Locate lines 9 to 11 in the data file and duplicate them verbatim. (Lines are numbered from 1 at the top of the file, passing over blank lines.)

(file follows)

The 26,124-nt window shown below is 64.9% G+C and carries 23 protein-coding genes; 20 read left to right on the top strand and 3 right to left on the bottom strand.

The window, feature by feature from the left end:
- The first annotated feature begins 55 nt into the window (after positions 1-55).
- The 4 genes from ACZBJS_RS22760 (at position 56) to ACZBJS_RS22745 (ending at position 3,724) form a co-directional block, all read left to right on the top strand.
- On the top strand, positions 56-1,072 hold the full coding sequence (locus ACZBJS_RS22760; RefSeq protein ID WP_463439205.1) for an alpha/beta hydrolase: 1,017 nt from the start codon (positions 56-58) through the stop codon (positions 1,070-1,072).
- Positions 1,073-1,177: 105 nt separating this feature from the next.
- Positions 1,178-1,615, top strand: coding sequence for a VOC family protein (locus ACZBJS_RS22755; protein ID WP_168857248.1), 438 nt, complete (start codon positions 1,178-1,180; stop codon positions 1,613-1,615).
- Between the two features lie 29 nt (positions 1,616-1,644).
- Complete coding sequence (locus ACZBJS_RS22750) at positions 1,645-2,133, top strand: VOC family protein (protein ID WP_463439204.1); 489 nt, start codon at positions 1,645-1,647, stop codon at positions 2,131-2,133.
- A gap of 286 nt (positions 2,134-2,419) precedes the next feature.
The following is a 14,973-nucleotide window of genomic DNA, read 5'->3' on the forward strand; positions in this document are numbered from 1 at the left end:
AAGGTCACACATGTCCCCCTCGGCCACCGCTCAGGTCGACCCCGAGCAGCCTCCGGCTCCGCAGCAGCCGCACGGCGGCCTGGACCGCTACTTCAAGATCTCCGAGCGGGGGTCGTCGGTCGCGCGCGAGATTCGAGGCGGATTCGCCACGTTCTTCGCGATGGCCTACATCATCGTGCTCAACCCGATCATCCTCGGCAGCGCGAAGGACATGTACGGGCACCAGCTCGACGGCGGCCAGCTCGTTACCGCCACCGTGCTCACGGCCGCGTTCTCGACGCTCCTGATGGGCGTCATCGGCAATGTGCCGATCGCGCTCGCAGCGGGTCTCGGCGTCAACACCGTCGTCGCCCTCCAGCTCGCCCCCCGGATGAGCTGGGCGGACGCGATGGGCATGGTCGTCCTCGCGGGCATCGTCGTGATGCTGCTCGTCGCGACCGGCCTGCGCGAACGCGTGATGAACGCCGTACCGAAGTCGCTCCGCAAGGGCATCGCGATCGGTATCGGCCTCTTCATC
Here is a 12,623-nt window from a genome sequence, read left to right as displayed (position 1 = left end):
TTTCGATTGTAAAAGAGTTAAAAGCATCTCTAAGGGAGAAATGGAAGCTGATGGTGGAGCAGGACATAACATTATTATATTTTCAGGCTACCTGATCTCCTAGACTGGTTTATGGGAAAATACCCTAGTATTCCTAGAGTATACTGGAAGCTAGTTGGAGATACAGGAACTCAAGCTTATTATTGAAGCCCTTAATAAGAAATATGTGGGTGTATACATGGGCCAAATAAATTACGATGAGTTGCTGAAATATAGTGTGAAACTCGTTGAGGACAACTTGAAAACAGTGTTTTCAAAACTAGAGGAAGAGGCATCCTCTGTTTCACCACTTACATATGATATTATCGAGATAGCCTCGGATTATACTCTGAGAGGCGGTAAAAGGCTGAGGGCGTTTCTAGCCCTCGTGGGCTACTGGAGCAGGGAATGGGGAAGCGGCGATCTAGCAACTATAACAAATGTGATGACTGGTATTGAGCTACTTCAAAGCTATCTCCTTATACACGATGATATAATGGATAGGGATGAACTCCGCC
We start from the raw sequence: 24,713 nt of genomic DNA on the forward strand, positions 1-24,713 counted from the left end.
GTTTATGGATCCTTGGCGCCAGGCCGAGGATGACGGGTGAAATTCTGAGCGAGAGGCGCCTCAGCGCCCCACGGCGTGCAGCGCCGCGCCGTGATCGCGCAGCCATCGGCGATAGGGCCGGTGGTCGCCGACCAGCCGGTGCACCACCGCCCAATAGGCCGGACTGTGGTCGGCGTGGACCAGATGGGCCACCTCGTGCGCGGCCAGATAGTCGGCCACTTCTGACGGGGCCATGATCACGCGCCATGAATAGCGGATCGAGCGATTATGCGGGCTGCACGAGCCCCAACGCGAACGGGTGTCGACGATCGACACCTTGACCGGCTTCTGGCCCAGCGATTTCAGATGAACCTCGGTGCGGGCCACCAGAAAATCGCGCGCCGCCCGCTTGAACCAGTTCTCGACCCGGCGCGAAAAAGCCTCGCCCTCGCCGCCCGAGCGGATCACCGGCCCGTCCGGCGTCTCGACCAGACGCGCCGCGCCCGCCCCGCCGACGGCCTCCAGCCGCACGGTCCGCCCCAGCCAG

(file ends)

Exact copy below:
- Complete coding sequence (locus ACZBJS_RS22750) at positions 1,645-2,133, top strand: VOC family protein (protein ID WP_463439204.1); 489 nt, start codon at positions 1,645-1,647, stop codon at positions 2,131-2,133.
- A gap of 286 nt (positions 2,134-2,419) precedes the next feature.
The following is a 14,973-nucleotide window of genomic DNA, read 5'->3' on the forward strand; positions in this document are numbered from 1 at the left end: